__/ [ Geico Caveman ] on Friday 28 April 2006 18:19 \__
> L Leed wrote:
>> John A. Bailo wrote:
>>>e called it at 15 by EOY.
>> Unless the entire market does a meltdown, there is no way MSFT goes to
>> 15. They still have a monopoly on the desktop and a strong hold on
> Stock market value is an anticipation of future earnings - not the current
> state of affairs.
The investor ideally sells at the peak -- the pinnacle of success. From there
onwards, expectations are bound to go downhill. They can otherwise be
corrected and re-adjusted as to remain realistic and cease to disappoint, or
at worse lead to panic. In practical terms it could mean that:
* Microsoft come to grips with the inability to successfully compete against
* Desktop monopoly is assumed to be lost owing to a migration to Web services
* Server sales might be profitable, but UNIX houses choose Linux, which grows
tremendously fast in the back room
* Office is no longer the cash cow it once was
Have a look at some of the recent news that is coming from the East.
Microsoft try to get their 'profits rebound' by reclaiming lost licenses
where piracy prevails.
[ China and Microsoft talk piracy and promises ]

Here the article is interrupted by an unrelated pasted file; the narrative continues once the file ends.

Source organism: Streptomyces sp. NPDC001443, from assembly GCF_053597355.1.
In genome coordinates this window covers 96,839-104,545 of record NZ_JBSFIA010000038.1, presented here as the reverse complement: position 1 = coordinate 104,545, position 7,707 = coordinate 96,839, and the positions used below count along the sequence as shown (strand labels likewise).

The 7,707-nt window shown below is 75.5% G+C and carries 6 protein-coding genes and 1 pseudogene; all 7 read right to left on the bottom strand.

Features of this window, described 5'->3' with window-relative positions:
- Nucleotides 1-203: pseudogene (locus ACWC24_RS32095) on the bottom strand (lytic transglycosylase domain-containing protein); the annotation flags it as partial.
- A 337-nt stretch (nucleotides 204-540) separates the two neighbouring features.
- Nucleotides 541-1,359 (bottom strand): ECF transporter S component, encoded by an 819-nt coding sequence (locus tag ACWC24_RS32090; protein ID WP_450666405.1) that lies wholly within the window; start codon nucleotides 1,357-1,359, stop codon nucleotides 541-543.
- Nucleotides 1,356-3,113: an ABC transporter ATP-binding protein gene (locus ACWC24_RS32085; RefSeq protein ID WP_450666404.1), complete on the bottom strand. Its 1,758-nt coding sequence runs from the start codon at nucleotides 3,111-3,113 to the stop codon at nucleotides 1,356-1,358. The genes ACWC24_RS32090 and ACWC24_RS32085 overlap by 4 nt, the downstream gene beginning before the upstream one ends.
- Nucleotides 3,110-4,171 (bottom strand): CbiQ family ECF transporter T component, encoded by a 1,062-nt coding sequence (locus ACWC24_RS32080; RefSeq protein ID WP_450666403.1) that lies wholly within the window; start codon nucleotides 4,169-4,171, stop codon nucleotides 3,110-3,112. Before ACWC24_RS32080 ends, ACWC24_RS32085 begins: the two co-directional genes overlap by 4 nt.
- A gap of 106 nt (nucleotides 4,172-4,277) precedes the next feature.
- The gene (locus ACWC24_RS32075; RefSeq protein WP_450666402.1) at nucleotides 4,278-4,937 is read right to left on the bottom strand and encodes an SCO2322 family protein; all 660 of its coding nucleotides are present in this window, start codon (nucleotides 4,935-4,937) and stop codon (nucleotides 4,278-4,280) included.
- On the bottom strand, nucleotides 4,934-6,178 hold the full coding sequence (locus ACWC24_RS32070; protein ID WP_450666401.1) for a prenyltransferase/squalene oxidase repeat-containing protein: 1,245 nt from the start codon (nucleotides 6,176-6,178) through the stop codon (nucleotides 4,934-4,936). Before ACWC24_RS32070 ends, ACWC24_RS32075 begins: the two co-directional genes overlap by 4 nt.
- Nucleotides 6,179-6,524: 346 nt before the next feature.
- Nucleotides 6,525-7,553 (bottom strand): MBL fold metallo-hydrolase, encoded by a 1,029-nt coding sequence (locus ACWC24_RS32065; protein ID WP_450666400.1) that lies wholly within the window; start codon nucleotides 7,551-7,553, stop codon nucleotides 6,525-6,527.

[ Linux Set to Soar in China ]
> On desktop and on servers, Microsoft has been slowly losing market share
> over the last few years. Vista's release problems do not help add much to
> all that. No, I do not think that 15 is a realistic end result (at least
> right now), but it does seem to be headed down finally, after being
> becalmed for years.
It's the profit warnings and decline that led to after-hour disposal of the
stock. Let's not forget the EC hearings -- those which will most likely lead
to a daily fine and a mockery associated the brand's reputation
Other recent factors: Office release delay, Vista release delay, executives
defect to other companies, managerial restructuring, negative product
reviews, usage of MSN search dropping from 14% to 11% in just one quarter
despite promising promises (twice!), governments stealthily migrating to
Linux and so forth.
When was the last time Microsoft had exciting announcements to make? The Treo
700w is the most recent I can think of (it reached the microsoft.com front
page), but ever since, Palm officially moved to Linux, which is their one
and only vocation. FUD campaigns and a variety of publicity stunts (e.g.
GoDaddy parked domains, 'independent studies') have thus far been the only
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